Jonergin

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About Jonergin

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  • Birthday 10/07/1983

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  • Gender
    Female
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    Sierra Vista, AZ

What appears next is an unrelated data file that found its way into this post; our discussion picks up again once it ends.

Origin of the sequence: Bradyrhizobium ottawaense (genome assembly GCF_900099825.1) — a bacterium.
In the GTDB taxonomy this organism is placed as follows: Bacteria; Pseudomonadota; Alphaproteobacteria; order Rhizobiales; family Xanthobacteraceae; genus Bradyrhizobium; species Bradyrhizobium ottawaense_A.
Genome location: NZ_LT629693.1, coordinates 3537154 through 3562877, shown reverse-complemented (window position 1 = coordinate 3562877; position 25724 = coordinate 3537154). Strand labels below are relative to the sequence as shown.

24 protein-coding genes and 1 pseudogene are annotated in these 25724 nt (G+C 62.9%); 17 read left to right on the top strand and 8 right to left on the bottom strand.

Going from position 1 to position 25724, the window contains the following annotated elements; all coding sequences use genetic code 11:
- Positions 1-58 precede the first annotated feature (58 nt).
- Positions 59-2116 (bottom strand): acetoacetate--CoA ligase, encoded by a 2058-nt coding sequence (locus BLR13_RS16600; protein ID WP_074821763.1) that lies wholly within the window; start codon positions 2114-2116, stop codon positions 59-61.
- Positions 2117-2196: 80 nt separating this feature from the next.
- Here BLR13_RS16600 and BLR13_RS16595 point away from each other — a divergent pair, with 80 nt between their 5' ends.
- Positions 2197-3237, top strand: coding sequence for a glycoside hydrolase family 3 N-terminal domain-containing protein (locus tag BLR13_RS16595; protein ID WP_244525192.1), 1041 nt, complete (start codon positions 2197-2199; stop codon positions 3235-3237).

1. Alright, so here?s what happened this morning. After much discussion between the farrier, facility owner (who?s been on the property for 15 years) and I this is what we've decided: Well, first let me preface our decision with a statement ? I do believe that a barefoot horse is a happy and healthier horse. With a total program that involves the whole horse (feed, regular hoof maintenance, exercise, ect) many ?problem? hooves can be restored to their natural state to the benefit of the horse. Now to the decision: While I someday would hope that I can get to where I can do this for my horse, right now I do not have the ability to manage and maintain her as a barefoot horse. I wont be giving excuses or ?reasons? for this other than I am unable. This would be a different decision if she were housed on my own property. So, as it stands, I?m maintaining her with shoes on. Please don?t chew me up on this. Missyclare, I especially respect your opinion and advice. You have the ability to write as if you were in the horse?s mind and that really opened my eyes. Please don?t think that I?ve discredited/ignored you for keeping her shoed. I hear you and I am putting into place what you?ve said one piece at a time (as best I can). As far as the vet and the farrier say... she is perfectly ride-able. The farrier was very impressed on her hoof growth on all four hooves as they are all taking a more "upright" angle to the toe - though not as drastic as the injured one. Both of them surmise that she most likely struck the coronary band while loading in the trailer or knocking it on the edge of something hard. This produced a ridge similar to what happens when we stub our toes behind the quick. The ridge was weak and split open (this would have been the first stage of the crack when it was small). After that as it grew out and more torque was applied water managed to get into it more often and soften the underlying tissues and cause expansion. Anyone who's lived in Arizona knows how monsoon season is-- very very wet spells followed by dry spells over and over again. All of this combined to get us what we had here. As far as the ferrier is concerned he says that her hoof may be ugly when that left over part sheds off but it'll be healthy. If she gets sore when it does come off then we'll pull the shoe and boot her. I'm having major issues imbedding these pics... so I put them in an album. Hopefully you all can get it to work for you. Kreole's Hoof Album The order goes as such: After shoes were removed, Lateral Outside After shoes were removed, Lateral Inside After shoes were removed, Solar (looks like she's got a bit of Thrush too, lovely...) After Initial Trim, Lateral Outside (sorry, couldn't get a lateral inside shot) After Initial Trim, Solar Cleaning up the crack and the dead tissue behind it Up close and personal Finished up, Lateral Outside Finished up, Lateral Inside